As with most government policies, the impact of the Duterte administration’s proposed first tax reform package on households depends to a large extent on their income level.
Called the Tax Reform Acceleration and Inclusion (TRAIN) Act, the proposed tax measure was approved on third and final reading by the House of Representatives on May 31, 2017. The tax package is now pending in the Senate which will deliberate and possibly introduce further amendments before subjecting the measure to a final vote. It is the first of several tax reform bills to be proposed by the Duterte administration to Congress.
The proposed tax package aims to cut personal income tax rates for 91 percent of individual taxpayers earning an annual taxable income of Php800,000 or below. The highest rate for these taxpayers will fall to only 25 percent from 32 percent. It will also exempt up to 83 percent of taxpayers earning up to Php250,000 from paying any income tax.
To offset the lower income taxes, the tax package will broaden the value added tax (VAT) system by reducing exemptions, increase excise taxes on petroleum products and automobiles, and impose an excise tax on sugary beverages. The package also includes cash transfers to poor households who will be negatively affected by higher excise taxes on petroleum products and automobiles as well broader VAT coverage.
Latest projections prepared by the Department of Finance (and posted on its website as of June 16) show that most households and taxpayers will ostensibly benefit from the tax package, including top executives and CEOs. They will enjoy higher take-home pay either because of lower tax payments or cash transfers from the government. (See table) Only the extremely wealthy taxpayers earning around Php1.4 million a month will see a reduction in take-home pay.
However, a closer look at the DOF projections show that the poorest 40 percent of households are actually at risk from a cut in their annual take-home pay. In the table, these are the households belonging to the first to fourth deciles (D1 to D4), which are classified as subsistence poor to near-poor households. A decile refers to a tenth of any sample or population.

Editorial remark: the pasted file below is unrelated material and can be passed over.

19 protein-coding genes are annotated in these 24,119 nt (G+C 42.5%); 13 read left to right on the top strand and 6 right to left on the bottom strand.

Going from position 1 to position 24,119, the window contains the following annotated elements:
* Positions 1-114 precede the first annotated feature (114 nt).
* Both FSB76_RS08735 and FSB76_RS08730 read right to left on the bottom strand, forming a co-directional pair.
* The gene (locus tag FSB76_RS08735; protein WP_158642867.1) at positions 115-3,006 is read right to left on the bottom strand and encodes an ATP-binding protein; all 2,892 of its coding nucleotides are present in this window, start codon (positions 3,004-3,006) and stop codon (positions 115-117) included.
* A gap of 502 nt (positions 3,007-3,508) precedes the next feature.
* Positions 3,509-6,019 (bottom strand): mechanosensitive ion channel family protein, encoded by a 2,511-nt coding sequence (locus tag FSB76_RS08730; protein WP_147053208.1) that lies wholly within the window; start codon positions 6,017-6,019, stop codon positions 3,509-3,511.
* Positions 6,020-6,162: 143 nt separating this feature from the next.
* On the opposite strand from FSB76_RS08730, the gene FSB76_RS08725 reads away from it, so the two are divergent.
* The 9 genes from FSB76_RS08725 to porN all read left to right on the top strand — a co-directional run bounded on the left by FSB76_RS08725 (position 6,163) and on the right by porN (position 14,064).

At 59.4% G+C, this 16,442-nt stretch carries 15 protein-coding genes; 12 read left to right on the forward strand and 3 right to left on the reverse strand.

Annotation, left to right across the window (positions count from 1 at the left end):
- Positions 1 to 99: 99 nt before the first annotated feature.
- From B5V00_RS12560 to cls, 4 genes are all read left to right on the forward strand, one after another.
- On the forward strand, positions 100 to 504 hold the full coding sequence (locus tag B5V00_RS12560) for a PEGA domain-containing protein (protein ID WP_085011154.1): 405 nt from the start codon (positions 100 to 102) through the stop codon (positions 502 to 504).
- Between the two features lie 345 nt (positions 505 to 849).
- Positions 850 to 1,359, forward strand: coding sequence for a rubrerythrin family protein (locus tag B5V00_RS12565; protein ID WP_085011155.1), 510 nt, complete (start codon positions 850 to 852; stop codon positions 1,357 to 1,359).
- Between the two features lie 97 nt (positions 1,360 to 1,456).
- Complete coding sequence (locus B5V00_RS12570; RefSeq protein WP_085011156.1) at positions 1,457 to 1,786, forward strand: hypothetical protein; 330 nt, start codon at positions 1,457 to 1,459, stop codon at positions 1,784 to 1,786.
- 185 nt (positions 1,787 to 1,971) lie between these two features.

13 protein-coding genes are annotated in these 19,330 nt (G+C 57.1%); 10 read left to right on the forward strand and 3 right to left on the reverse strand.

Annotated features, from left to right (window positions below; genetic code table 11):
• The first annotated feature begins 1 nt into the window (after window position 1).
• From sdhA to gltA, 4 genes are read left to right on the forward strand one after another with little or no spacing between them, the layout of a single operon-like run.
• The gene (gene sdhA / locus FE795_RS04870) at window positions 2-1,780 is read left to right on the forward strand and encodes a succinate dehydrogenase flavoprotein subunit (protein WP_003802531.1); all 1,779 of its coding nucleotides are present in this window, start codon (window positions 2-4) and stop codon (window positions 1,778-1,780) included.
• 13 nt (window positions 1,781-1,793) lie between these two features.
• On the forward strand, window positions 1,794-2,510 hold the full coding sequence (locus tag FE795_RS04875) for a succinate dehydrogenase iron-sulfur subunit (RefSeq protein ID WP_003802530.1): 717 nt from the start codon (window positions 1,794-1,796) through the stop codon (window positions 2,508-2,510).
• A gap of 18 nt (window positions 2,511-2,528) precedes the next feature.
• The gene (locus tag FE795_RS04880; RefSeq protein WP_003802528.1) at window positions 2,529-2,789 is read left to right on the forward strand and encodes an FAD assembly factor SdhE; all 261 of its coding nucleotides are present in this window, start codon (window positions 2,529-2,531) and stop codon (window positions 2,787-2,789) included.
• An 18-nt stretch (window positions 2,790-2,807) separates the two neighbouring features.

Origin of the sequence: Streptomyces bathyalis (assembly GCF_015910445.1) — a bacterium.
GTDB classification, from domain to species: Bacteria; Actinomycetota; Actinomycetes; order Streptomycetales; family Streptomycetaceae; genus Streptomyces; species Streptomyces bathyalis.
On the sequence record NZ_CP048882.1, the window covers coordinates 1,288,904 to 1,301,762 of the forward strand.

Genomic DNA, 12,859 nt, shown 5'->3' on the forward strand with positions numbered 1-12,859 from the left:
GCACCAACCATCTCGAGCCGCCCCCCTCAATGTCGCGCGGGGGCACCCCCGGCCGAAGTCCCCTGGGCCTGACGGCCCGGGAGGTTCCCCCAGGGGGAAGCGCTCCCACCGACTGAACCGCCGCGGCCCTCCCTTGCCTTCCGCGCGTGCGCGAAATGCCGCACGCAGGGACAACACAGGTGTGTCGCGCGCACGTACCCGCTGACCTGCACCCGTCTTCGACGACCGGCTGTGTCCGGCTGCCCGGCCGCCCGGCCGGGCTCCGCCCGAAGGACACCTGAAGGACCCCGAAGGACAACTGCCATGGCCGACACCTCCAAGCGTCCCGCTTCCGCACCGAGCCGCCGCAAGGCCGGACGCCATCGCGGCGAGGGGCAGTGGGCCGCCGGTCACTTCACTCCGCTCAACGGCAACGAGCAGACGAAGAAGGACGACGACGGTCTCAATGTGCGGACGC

The second table (Details of Changes in Take-Home Pay) also shows why the average income of the poorest 40 percent of households will likely decline. That’s mainly because the impact of higher consumer prices resulting from an increase in excise taxes on petroleum products and broader VAT will erode whatever benefits they get from lower personal income taxes.
To offset the potential reduction in their take-home pay, the DOF is proposing cash transfers of Php3,600 a year for these households belonging to the poorest 50 percent of households (D1 to D5 in the table) After the cash transfer, their yearly take-home pay is estimated to rise by between Php2,701 and Php4,155.
The DOF is likewise proposing cash transfers of Php1,500 for the next 30 percent of poorest households, which consist of informal workers, minimum wage workers and even above-minimum wage workers (Deciles 6 to 8 in the table). These households are seen to enjoy an increase in their take-home pay due to the tax reforms but are considered vulnerable to shocks from sudden spikes in consumer prices. After the transfer, their take-home pay is seen to rise by Php3,416 to Php9,512.
Professional and middle class households (Deciles 9 and 10) are estimated to enjoy higher take-home pay ranging from Php14,671 to Php34,794 without cash transfers. For members of these households, tax cuts from lower personal income tax rates will be more than enough to offset the impact of higher petroleum and automobile taxes as well as the resulting inflationary effects.
Even the highest-earning households among richest decile are also seen to benefit from the first tax package. Households of top executives earning Php280,309 a month will enjoy a rise in annual take-home of pay of Php53,037. Families of CEOs earning Php598,132 a month will also see their take-home pay increase by Php51,347.
Only taxpayers making Php1.4 million a month or more will be subject to higher tax rates that reduce their annual take-home pay by at least Php517,281.
The DOF’s estimates show that the poorest 40 percent of total households are vulnerable from the adverse impact of the tax package. Whether the cash transfers are enough to mitigate such risks remains to be demonstrated. The DOF’s estimates assume that the transfers will be provided only in the first four years after the tax package is approved. Is that enough?
The government also needs to show that state agencies have the capacity to deliver the cash benefits to the poorest half of households, a much bigger target than the current conditional cash transfer (CCT) program called Pantawid Pamilyang Pilipino (P3) program.
It’s just as well as the proposed tax package will still go through the Senate. Perhaps the upper legislative body can exercise more diligence in ensuring that the proposed tax measure is truly fair and equitable, especially to the lower-income households who are at most at risk from the inflationary impact of the tax proposals.